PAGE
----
As state insurance regulators prepare to consider a centralized market conduct data bank during a conference call on July 8, industry representatives are arguing that more time is needed to ensure data confidentiality as well as the proposal’s proper interaction with state laws.

Work on a market conduct data base has been underway at the National Association of Insurance Commissioners, Kansas City, Mo., over the last year. As part of that work, state insurance commissioners are considering collecting data and storing it in a central place.

The project under consideration comes at a time when Congress is considering the Insurance Information Act, or H.R. 5840, would establish an Insurance Information Office within the Treasury Department. The Capital Markets Subcommittee of the House Financial Services Committee has tentatively scheduled action on July 9 (see related story on page 6) and some insurers are waiting to see how the bill will ultimately treat collection of both financial and market conduct data.

The NAIC executive committee and plenary are holding a July 8 call to discuss and conceivably vote on the project. And the NAIC’s Market Regulation and Consumer Affairs “D” Committee may adopt both the life and annuity, and property-casualty market conduct annual statement blanks and instructions that would be used for the collection of market conduct analysis statement data.

But during a July 1 NAIC call, industry representatives from insurance trade groups including the American Insurance Association, the American Council of Life Insurers, both in Washington; the National Association of Mutual Insurance Companies, Indianapolis; and the Property Casualty Insurers Association of America, Des Plaines, Ill., urged regulators to seriously consider both confidentiality issues as well as how the proposal would fit with existing individual state laws.

Insurers want to know why the data needs to be collected, how it will be used and how it will be maintained and protected, according to Deidre Manna, vice president of industry and regulatory affairs with PCI.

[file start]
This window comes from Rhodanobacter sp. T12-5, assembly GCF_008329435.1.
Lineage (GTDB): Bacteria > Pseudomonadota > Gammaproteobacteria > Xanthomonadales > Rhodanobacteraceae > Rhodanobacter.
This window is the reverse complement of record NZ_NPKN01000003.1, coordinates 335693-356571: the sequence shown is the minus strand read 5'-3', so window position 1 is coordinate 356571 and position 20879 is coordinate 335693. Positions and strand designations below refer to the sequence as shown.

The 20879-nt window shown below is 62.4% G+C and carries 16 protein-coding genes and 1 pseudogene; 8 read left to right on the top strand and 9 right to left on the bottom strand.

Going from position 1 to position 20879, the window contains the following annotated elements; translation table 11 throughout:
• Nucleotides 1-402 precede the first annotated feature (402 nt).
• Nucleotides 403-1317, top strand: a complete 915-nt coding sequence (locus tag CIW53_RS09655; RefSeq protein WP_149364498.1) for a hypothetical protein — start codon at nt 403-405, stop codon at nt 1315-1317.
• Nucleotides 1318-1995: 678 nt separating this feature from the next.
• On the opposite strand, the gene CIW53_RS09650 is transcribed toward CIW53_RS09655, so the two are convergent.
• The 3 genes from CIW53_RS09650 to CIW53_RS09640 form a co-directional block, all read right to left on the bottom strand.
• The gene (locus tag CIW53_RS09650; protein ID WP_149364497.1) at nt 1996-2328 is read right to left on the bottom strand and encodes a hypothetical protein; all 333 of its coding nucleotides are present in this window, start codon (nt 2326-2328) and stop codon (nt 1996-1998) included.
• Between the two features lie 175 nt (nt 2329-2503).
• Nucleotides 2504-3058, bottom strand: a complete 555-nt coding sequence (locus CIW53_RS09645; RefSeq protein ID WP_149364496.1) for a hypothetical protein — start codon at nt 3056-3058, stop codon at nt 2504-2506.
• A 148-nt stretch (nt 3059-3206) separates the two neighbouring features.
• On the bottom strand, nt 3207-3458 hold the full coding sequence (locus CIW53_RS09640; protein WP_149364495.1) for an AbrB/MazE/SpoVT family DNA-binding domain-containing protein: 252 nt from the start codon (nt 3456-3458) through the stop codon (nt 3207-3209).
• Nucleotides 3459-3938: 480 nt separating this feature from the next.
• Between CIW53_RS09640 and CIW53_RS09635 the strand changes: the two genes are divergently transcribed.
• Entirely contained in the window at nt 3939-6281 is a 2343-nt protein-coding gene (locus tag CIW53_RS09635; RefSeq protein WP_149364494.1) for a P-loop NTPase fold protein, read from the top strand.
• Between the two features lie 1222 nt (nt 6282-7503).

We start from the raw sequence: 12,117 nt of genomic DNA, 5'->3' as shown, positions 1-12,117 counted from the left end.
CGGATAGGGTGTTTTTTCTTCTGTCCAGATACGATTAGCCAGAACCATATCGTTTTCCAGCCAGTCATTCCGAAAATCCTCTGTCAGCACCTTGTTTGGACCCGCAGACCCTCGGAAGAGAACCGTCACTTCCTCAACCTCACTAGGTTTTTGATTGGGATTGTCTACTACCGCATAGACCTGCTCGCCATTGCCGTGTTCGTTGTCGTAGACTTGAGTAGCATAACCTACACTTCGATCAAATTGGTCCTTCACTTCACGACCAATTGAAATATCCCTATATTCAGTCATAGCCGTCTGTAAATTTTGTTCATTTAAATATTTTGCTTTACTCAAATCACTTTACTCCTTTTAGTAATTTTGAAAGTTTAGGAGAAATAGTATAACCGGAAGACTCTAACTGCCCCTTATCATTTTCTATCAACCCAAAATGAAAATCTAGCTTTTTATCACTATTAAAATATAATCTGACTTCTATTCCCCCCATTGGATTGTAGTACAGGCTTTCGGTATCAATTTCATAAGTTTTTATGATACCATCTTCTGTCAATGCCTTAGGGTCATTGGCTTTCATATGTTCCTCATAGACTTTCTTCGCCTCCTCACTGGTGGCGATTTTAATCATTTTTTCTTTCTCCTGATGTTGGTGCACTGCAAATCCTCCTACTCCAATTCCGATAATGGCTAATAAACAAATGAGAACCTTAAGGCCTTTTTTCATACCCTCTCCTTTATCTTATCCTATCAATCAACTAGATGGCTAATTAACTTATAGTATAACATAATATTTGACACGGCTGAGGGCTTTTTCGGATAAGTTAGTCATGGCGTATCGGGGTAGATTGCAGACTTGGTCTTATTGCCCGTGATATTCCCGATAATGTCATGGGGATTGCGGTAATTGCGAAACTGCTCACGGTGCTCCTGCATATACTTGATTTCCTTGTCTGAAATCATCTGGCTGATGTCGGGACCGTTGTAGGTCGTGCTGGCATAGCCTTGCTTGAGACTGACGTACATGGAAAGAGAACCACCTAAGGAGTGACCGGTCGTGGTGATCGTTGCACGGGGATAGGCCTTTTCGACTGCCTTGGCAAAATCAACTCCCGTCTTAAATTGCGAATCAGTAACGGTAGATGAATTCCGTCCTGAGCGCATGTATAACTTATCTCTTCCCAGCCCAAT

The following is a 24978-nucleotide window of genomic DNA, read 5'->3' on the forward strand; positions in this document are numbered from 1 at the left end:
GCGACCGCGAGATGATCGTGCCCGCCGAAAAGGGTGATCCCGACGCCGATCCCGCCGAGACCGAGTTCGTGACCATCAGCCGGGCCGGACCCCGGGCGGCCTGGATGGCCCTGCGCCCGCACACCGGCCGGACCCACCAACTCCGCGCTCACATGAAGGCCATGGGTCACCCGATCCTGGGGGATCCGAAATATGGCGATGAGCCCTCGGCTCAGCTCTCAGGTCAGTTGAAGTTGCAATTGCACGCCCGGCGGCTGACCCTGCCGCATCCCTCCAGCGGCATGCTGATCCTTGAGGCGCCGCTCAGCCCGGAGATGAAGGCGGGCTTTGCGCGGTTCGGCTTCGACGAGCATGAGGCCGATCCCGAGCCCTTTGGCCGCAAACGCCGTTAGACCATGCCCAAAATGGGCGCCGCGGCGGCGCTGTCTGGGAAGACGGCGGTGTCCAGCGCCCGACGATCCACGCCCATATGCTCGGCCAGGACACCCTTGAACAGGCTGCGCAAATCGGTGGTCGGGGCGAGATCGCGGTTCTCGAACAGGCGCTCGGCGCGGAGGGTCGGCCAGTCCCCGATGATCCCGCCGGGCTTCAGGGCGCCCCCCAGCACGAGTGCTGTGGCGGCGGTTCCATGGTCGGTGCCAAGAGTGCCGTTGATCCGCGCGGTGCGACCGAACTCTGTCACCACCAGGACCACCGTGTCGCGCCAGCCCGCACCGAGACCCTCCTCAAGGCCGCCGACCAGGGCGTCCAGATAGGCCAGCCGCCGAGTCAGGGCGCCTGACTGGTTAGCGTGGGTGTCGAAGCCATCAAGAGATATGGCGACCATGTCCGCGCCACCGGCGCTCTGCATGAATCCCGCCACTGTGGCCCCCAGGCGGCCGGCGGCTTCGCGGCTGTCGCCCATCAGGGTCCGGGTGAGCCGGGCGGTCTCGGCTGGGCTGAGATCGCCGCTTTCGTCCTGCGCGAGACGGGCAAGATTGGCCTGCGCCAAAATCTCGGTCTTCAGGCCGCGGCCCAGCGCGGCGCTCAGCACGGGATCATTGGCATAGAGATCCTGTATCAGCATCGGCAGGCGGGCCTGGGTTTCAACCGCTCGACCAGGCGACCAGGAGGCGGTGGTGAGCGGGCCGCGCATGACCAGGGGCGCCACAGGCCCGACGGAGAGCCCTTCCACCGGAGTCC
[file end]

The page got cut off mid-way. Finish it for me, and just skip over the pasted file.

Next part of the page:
Manna maintained that even if the data elements are currently individually available, by being aggregated nationally, they are in fact, new data.

And, the stacking of such data, year after year, would make it possible for competitors to determine an insurer’s strategy, she continued.

The data in market conduct analysis statements would also make it possible for agents, investors and trial lawyers to misrepresent or misuse market conduct data information, Manna added.

Joel Ario, acting insurance commissioner in Pennsylvania, asked whether making the data confidential would make insurance trade groups more amenable to the project. His question was repeated throughout the discussion by other commissioners including Michael McRaith, Illinois insurance director and Thomas Sullivan, Connecticut insurance commissioner.

But Neil Alldredge, vice president of state and regulatory affairs with NAMIC, questioned whether the NAIC actually had the authority to create a central place to hold market conduct data. He called it an “enormous assumption. It would be a big assumption on our part to believe that it could actually happen.”

The NAIC should consider acting in the role of a facilitator much as the state of Ohio did rather than an aggregator of data, he said. For a number of years, Ohio has taken the lead role among participating states in coordinating state efforts.

The NAIC is already acting in the role of a facilitator, says Cate Paolino, AIA senior counsel. It is providing a template and technical assistance, she said. Consequently, there is no urgent need to fill a gap, she said.

David Snyder, AIA Vice President and Assistant General Counsel, said that a lot more legal analysis work needs to be done before any decisions on the project are made.

Utah Insurance Commissioner Kent Michie offered a suggestion to reach accord–finding the state with the most advantageous confidentiality laws for advancing the data project and then having that state act as a central repository for data from other states. The NAIC then would be contracted as a third party provider to handle the data, Michie continued.

Joe Musgrove, an Arkansas regulator, said that regulators can never provide more confidentiality to data than that which is given when the data is first received. The only way to really keep data completely confidential would be through a market conduct examination, he said. So, for instance, in Arkansas, that would require opening up a market conduct examination on every company in the state unless there is a specific statute to the contrary. For example, in Arkansas, there is a specific risk-based capital statute that protects company information.

John Morrison, Montana’s insurance commissioner, told commissioners, “We are not in a position to decide what is confidential and what is not confidential. That standard is governed by state laws and state courts unless there is federal preemption under the supremacy clause. It is not our decision to make.”

Some states permit the access to all information, he continued. So, if a state requires that all information that a state has is public and the state has access to aggregated state data, then that state becomes a “public portal for all information,” according to Morrison.

What state insurance commissioners can do, he continued, is to identify such states and say that they cannot participate in the data collection effort.